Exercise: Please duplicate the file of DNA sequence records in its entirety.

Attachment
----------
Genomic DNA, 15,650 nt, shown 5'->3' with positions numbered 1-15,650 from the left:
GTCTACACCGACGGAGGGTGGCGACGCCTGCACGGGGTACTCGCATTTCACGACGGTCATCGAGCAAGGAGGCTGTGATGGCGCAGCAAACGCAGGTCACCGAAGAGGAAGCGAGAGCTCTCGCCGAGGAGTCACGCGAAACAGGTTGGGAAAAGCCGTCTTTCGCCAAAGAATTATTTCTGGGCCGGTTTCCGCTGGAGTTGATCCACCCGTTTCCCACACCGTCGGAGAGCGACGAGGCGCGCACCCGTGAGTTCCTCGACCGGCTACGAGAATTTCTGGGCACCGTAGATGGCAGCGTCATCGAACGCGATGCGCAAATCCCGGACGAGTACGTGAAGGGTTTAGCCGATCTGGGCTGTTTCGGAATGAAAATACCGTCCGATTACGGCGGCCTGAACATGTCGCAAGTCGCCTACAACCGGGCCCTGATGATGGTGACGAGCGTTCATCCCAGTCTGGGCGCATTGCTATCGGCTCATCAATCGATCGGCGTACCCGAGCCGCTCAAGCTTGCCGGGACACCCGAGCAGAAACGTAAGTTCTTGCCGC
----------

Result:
Genomic DNA, 15,650 nt, shown 5'->3' with positions numbered 1-15,650 from the left:
GTCTACACCGACGGAGGGTGGCGACGCCTGCACGGGGTACTCGCATTTCACGACGGTCATCGAGCAAGGAGGCTGTGATGGCGCAGCAAACGCAGGTCACCGAAGAGGAAGCGAGAGCTCTCGCCGAGGAGTCACGCGAAACAGGTTGGGAAAAGCCGTCTTTCGCCAAAGAATTATTTCTGGGCCGGTTTCCGCTGGAGTTGATCCACCCGTTTCCCACACCGTCGGAGAGCGACGAGGCGCGCACCCGTGAGTTCCTCGACCGGCTACGAGAATTTCTGGGCACCGTAGATGGCAGCGTCATCGAACGCGATGCGCAAATCCCGGACGAGTACGTGAAGGGTTTAGCCGATCTGGGCTGTTTCGGAATGAAAATACCGTCCGATTACGGCGGCCTGAACATGTCGCAAGTCGCCTACAACCGGGCCCTGATGATGGTGACGAGCGTTCATCCCAGTCTGGGCGCATTGCTATCGGCTCATCAATCGATCGGCGTACCCGAGCCGCTCAAGCTTGCCGGGACACCCGAGCAGAAACGTAAGTTCTTGCCGC